Sunday, December 12, 2010
A Quick Scribble About Formalwear
DISCLAIMER: Though the term "formal" in the men's sartorial tradition technically refers only to white-tie attire (cravate blanche, for the fustier of you), for the purposes of this entry it will also refer to semi-formalwear, also known as cravate noire, black-tie, dinner jacket and pants, or a tuxedo.
Dressing for a formal occasion isn't nearly as daunting or difficult as most men think; if you do it correctly, you don't have many options. Your jacket is black (or midnight blue, which can look blacker than black under artificial light). It's peak lapeled or shawl-collared, double-breasted or single-breasted with a one or two-button stance, side or no vents, and lapels and buttons are faced with either silk or grosgrain. Your tie-it-yourself bowtie is black. Your shirt and pocket square are white, you wear either a vest or a cummerbund (never both), and your pants have one solid strip of either silk or grosgrain running down the outseam of each leg. Your shoes are black patent leather oxfords or formal slipons, and the only exception to this rule is to wear incredibly well-polished black captoe oxfords.
That is all.
All too often, though, you can walk past any number of "formalwear" rental joints and the salesmen there will do their best to convince you that the four-button single-breasted, center-vented, notch-lapeled clown suit with coordinating teal vest and pre-tied necktie is "formal."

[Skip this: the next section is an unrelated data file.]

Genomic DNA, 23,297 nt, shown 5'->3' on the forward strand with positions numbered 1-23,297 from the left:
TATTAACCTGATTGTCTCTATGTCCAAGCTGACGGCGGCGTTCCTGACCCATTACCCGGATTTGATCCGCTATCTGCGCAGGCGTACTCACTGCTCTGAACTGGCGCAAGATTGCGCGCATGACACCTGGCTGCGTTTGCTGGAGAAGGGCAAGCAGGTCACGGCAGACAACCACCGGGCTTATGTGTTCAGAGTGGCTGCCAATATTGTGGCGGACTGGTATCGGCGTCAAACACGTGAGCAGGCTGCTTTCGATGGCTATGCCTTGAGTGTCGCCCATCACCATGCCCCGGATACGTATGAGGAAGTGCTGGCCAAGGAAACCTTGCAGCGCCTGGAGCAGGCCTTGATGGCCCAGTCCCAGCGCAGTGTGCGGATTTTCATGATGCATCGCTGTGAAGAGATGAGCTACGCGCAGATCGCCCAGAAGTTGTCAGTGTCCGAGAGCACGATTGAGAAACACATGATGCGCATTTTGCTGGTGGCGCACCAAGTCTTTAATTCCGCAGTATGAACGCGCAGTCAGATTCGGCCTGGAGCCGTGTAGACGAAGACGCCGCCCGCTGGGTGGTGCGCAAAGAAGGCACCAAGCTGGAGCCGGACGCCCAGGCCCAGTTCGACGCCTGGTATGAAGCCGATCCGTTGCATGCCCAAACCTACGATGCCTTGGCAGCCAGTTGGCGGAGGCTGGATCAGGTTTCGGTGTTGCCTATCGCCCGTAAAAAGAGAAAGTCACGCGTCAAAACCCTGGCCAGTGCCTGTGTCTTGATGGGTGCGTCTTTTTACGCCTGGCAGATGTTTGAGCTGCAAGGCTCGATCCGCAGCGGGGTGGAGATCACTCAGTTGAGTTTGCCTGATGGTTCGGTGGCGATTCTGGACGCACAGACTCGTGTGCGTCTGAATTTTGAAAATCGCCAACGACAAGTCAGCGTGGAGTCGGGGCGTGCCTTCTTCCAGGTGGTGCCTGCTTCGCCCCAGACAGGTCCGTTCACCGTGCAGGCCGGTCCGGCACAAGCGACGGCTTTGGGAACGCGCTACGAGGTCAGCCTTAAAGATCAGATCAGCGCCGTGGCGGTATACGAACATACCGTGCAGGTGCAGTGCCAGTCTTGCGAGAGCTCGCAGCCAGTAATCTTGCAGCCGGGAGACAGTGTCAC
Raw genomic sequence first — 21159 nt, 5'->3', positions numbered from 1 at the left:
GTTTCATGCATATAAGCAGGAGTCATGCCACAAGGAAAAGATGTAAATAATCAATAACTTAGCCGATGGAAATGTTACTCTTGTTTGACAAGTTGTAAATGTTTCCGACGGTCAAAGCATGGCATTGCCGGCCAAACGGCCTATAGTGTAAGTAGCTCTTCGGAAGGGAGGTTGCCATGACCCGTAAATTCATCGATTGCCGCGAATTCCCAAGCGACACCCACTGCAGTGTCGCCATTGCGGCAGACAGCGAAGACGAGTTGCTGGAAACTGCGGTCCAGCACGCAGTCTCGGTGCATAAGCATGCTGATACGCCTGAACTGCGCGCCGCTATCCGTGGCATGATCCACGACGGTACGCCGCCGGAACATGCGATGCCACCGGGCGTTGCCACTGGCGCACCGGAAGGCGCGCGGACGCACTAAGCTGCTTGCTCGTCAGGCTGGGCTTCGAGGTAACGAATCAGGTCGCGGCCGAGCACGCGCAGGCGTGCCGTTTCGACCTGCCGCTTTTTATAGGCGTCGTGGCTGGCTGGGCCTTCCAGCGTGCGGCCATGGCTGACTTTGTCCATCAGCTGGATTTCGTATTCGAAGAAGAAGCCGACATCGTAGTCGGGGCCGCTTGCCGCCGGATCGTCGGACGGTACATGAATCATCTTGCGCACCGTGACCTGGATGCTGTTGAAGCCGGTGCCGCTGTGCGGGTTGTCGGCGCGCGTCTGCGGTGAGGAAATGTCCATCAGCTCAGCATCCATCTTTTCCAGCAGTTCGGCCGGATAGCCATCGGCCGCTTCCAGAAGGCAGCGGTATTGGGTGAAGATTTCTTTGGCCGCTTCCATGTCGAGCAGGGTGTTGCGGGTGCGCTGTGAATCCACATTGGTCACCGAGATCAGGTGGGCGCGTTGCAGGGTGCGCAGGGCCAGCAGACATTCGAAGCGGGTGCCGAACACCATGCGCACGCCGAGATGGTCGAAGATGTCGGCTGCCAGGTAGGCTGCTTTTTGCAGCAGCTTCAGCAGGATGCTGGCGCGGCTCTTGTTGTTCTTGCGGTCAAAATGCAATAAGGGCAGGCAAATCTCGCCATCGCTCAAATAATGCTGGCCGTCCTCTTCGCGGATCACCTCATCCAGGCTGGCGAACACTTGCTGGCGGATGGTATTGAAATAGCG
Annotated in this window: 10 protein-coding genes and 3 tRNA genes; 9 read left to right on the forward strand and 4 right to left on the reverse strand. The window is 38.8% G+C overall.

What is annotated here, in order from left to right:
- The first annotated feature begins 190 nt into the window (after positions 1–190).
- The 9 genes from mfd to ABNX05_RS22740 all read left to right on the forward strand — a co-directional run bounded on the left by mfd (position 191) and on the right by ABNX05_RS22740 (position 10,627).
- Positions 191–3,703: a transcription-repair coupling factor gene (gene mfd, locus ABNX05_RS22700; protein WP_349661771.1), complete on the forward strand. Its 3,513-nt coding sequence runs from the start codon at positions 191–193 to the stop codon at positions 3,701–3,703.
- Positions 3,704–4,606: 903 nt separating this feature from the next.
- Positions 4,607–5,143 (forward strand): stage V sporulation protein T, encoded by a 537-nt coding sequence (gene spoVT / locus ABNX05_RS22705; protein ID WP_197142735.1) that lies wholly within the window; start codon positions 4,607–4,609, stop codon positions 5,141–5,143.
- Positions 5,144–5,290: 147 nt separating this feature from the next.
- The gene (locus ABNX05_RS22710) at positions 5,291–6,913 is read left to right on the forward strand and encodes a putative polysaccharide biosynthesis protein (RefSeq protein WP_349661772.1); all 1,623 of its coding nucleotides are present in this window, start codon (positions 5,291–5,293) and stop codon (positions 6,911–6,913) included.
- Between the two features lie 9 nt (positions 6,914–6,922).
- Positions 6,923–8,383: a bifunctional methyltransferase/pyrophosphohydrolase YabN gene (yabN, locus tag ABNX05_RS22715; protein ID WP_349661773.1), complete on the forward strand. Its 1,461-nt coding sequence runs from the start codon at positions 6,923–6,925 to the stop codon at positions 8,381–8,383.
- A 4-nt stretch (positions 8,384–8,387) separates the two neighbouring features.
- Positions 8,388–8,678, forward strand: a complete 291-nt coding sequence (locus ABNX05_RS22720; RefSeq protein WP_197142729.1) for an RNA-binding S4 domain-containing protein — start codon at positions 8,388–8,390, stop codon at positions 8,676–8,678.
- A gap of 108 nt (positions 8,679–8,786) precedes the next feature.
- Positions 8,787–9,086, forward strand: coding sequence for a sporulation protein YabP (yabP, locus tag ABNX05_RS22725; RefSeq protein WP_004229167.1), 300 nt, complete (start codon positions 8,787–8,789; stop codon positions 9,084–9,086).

This is bull. The whole point of dressing formally is to adhere to a strict code of the rules of dress, and to break these rules is to dilute the formality of your outfit. This is why terms like "creative black-tie" are completely meaningless. There's nothing creative about formalwear! That's the beauty of it! You play by the rules, and you have no choice but to look dashing as hell as a result. If you break the rules but still try to pass yourself off as wearing a tux, you're actually wearing something that isn't quite a tux, but still not quite the typical business suit; you're now wearing a monkey suit. Or perhaps pajamas.
To any guys who plan to go formal on their wedding day or who are simply looking to buy a tux, please don't stray from the formula. It's worked for well over a hundred years, and you risk looking like an overdressed clown. Instead, take a cue from my main man from the Philadelphia Zoo. He's got the right idea.